some time after the fall of Vicksburg, his fertile mind was busy devising new schemes of conquest. As early as July 18th, he wrote to Halleck: "It seems to me now that Mobile should be captured, the expedition to start from Lake Pontchartrain.” But Halleck had other plans, and a grand opportunity was lost. Still Grant continued to urge the importance of a move on this only remaining stronghold of the Confederates on the Gulf, and offered to assist with one of his army corps. It was vain. He was forced to see his army scattered, the Thirteenth Corps, Ord's, to Banks, a division to Schofield, to operate against Price in Arkansas, a corps, the Ninth, to Burnside in East Kentucky, portions to garrison unimportant places on the Mississippi and other rivers. At length orders came that he should co-operate with Banks in securing a permanent foothold in Texas.

On August 30th he started to New Orleans to see Banks. While there he was thrown from his horse and disabled. This postponed his return to Vicksburg till September 16th, where he was compelled to keep his bed till the 25th. On the 13th Halleck telegraphed him that he should send all his available forces to Rosecrans, who was then



operating with an army of sixty thousand men in Tennessee and northern Georgia, where he had just obtained possession of Chattanooga, one of the most important strategic positions between Richmond and the Mississippi.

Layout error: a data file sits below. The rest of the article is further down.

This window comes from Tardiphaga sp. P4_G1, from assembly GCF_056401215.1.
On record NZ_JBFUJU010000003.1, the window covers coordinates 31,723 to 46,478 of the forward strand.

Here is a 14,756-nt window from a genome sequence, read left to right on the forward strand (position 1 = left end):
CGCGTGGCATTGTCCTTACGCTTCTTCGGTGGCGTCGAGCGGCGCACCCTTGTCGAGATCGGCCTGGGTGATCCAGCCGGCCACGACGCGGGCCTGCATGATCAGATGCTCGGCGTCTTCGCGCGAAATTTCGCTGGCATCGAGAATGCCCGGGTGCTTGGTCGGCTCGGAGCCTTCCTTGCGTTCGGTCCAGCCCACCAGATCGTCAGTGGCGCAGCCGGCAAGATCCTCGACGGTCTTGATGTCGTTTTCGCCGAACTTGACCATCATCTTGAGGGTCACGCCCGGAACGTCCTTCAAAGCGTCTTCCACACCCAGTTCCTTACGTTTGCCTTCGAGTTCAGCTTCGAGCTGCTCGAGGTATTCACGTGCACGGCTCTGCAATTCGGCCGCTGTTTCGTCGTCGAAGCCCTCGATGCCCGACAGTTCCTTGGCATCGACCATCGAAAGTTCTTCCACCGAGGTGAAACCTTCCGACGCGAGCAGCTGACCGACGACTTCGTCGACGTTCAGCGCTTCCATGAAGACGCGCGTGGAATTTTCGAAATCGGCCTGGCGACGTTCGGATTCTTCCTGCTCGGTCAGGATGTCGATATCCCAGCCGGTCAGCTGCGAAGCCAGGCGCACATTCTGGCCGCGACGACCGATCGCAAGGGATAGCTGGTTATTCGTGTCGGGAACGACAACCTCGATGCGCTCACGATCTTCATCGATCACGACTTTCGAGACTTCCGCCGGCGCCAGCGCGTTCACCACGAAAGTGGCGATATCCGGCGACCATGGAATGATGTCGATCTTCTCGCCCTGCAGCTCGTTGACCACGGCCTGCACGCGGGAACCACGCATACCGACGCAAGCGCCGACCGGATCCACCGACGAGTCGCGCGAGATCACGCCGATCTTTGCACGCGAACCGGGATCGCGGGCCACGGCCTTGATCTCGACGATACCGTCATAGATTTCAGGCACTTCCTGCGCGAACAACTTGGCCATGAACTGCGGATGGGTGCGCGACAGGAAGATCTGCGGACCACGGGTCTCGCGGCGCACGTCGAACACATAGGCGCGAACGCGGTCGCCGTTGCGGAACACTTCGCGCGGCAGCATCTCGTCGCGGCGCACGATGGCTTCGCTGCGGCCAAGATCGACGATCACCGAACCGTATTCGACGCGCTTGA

It may be well to know that at this juncture the military operations of the Mississippi Valley were conducted by three different armies, the army of the Tennessee, under Grant, the army of the Cumberland, under Rosecrans, the army of the Ohio, under Burnside. Halleck's dispatch of the 13th not having been received, he again sent word on the 15th, to the effect that part of Lee's army had been sent from Richmond to reinforce Bragg, who was rapidly concentrating for an attack on Rosecrans.

This dispatch reached Grant on the 22d. Though in bed, he instantly ordered Sherman to send a division of his corps to Rosecrans, and a similar order was sent to McPherson. On the 27th, Sherman himself was sent to Rosecrans' aid with two more divisions of his corps. The route was by boats to Memphis and thence overland by way of Corinth, Tuscambia and Decatur. That Sherman's progress might be